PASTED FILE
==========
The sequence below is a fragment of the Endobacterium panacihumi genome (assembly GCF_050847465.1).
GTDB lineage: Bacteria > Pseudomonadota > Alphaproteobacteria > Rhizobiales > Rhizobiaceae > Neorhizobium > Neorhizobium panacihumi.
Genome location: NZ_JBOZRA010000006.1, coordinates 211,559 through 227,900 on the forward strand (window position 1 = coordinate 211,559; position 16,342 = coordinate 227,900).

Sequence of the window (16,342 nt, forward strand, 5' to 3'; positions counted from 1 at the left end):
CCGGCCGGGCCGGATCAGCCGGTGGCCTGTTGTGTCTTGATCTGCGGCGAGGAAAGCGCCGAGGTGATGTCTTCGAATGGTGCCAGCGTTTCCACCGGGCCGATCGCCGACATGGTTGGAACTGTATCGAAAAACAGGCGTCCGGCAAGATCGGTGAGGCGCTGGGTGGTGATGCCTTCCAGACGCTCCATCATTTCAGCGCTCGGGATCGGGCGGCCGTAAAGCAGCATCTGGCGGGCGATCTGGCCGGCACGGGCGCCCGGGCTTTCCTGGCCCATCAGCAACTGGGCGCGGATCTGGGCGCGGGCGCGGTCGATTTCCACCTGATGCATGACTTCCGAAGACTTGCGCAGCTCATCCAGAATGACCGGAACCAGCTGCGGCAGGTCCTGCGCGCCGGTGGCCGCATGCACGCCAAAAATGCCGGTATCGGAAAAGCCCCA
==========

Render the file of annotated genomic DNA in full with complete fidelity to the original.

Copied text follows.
The sequence below is a fragment of the Endobacterium panacihumi genome (assembly GCF_050847465.1).
GTDB lineage: Bacteria > Pseudomonadota > Alphaproteobacteria > Rhizobiales > Rhizobiaceae > Neorhizobium > Neorhizobium panacihumi.
Genome location: NZ_JBOZRA010000006.1, coordinates 211,559 through 227,900 on the forward strand (window position 1 = coordinate 211,559; position 16,342 = coordinate 227,900).

Sequence of the window (16,342 nt, forward strand, 5' to 3'; positions counted from 1 at the left end):
CCGGCCGGGCCGGATCAGCCGGTGGCCTGTTGTGTCTTGATCTGCGGCGAGGAAAGCGCCGAGGTGATGTCTTCGAATGGTGCCAGCGTTTCCACCGGGCCGATCGCCGACATGGTTGGAACTGTATCGAAAAACAGGCGTCCGGCAAGATCGGTGAGGCGCTGGGTGGTGATGCCTTCCAGACGCTCCATCATTTCAGCGCTCGGGATCGGGCGGCCGTAAAGCAGCATCTGGCGGGCGATCTGGCCGGCACGGGCGCCCGGGCTTTCCTGGCCCATCAGCAACTGGGCGCGGATCTGGGCGCGGGCGCGGTCGATTTCCACCTGATGCATGACTTCCGAAGACTTGCGCAGCTCATCCAGAATGACCGGAACCAGCTGCGGCAGGTCCTGCGCGCCGGTGGCCGCATGCACGCCAAAAATGCCGGTATCGGAAAAGCCCCA